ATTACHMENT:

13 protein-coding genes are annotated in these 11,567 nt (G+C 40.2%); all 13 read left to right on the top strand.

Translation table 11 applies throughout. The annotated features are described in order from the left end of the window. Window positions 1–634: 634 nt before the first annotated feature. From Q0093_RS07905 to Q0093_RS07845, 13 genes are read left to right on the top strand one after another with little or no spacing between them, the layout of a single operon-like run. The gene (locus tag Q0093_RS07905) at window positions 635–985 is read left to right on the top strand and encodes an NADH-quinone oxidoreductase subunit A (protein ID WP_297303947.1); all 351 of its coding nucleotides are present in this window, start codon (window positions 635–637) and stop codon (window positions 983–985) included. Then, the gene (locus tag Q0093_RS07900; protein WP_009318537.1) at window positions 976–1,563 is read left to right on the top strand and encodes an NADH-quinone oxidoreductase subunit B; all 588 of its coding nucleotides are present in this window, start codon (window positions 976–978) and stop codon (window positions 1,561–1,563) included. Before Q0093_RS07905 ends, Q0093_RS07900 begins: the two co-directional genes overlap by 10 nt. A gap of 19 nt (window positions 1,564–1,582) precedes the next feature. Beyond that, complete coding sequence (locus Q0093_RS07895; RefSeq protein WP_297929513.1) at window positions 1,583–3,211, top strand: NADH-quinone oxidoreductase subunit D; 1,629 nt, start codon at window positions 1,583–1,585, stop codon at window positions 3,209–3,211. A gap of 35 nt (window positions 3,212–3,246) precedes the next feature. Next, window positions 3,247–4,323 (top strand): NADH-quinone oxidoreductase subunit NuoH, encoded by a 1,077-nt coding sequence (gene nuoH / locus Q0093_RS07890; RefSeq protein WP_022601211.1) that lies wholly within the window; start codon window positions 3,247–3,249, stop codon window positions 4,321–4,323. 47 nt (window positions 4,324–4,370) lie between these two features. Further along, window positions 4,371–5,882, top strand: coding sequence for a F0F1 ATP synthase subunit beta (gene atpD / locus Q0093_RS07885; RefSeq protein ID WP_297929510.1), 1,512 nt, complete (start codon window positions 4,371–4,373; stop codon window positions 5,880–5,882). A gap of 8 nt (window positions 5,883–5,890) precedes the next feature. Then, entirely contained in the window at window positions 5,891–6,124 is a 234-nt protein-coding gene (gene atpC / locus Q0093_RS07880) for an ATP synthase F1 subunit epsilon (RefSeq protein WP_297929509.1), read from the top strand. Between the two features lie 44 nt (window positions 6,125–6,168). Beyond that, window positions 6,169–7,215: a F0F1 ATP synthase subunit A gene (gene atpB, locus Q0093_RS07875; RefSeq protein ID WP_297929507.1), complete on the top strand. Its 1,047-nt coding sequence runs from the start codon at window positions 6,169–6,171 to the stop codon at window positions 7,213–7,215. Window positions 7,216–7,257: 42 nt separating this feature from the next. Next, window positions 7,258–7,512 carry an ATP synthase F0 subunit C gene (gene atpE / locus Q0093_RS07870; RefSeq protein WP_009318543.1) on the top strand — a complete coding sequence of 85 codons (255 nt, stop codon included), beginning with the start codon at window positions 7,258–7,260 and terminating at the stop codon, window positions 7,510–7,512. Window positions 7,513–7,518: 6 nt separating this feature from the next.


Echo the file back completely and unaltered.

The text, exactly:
13 protein-coding genes are annotated in these 11,567 nt (G+C 40.2%); all 13 read left to right on the top strand.

Translation table 11 applies throughout. The annotated features are described in order from the left end of the window. Window positions 1–634: 634 nt before the first annotated feature. From Q0093_RS07905 to Q0093_RS07845, 13 genes are read left to right on the top strand one after another with little or no spacing between them, the layout of a single operon-like run. The gene (locus tag Q0093_RS07905) at window positions 635–985 is read left to right on the top strand and encodes an NADH-quinone oxidoreductase subunit A (protein ID WP_297303947.1); all 351 of its coding nucleotides are present in this window, start codon (window positions 635–637) and stop codon (window positions 983–985) included. Then, the gene (locus tag Q0093_RS07900; protein WP_009318537.1) at window positions 976–1,563 is read left to right on the top strand and encodes an NADH-quinone oxidoreductase subunit B; all 588 of its coding nucleotides are present in this window, start codon (window positions 976–978) and stop codon (window positions 1,561–1,563) included. Before Q0093_RS07905 ends, Q0093_RS07900 begins: the two co-directional genes overlap by 10 nt. A gap of 19 nt (window positions 1,564–1,582) precedes the next feature. Beyond that, complete coding sequence (locus Q0093_RS07895; RefSeq protein WP_297929513.1) at window positions 1,583–3,211, top strand: NADH-quinone oxidoreductase subunit D; 1,629 nt, start codon at window positions 1,583–1,585, stop codon at window positions 3,209–3,211. A gap of 35 nt (window positions 3,212–3,246) precedes the next feature. Next, window positions 3,247–4,323 (top strand): NADH-quinone oxidoreductase subunit NuoH, encoded by a 1,077-nt coding sequence (gene nuoH / locus Q0093_RS07890; RefSeq protein WP_022601211.1) that lies wholly within the window; start codon window positions 3,247–3,249, stop codon window positions 4,321–4,323. 47 nt (window positions 4,324–4,370) lie between these two features. Further along, window positions 4,371–5,882, top strand: coding sequence for a F0F1 ATP synthase subunit beta (gene atpD / locus Q0093_RS07885; RefSeq protein ID WP_297929510.1), 1,512 nt, complete (start codon window positions 4,371–4,373; stop codon window positions 5,880–5,882). A gap of 8 nt (window positions 5,883–5,890) precedes the next feature. Then, entirely contained in the window at window positions 5,891–6,124 is a 234-nt protein-coding gene (gene atpC / locus Q0093_RS07880) for an ATP synthase F1 subunit epsilon (RefSeq protein WP_297929509.1), read from the top strand. Between the two features lie 44 nt (window positions 6,125–6,168). Beyond that, window positions 6,169–7,215: a F0F1 ATP synthase subunit A gene (gene atpB, locus Q0093_RS07875; RefSeq protein ID WP_297929507.1), complete on the top strand. Its 1,047-nt coding sequence runs from the start codon at window positions 6,169–6,171 to the stop codon at window positions 7,213–7,215. Window positions 7,216–7,257: 42 nt separating this feature from the next. Next, window positions 7,258–7,512 carry an ATP synthase F0 subunit C gene (gene atpE / locus Q0093_RS07870; RefSeq protein WP_009318543.1) on the top strand — a complete coding sequence of 85 codons (255 nt, stop codon included), beginning with the start codon at window positions 7,258–7,260 and terminating at the stop codon, window positions 7,510–7,512. Window positions 7,513–7,518: 6 nt separating this feature from the next.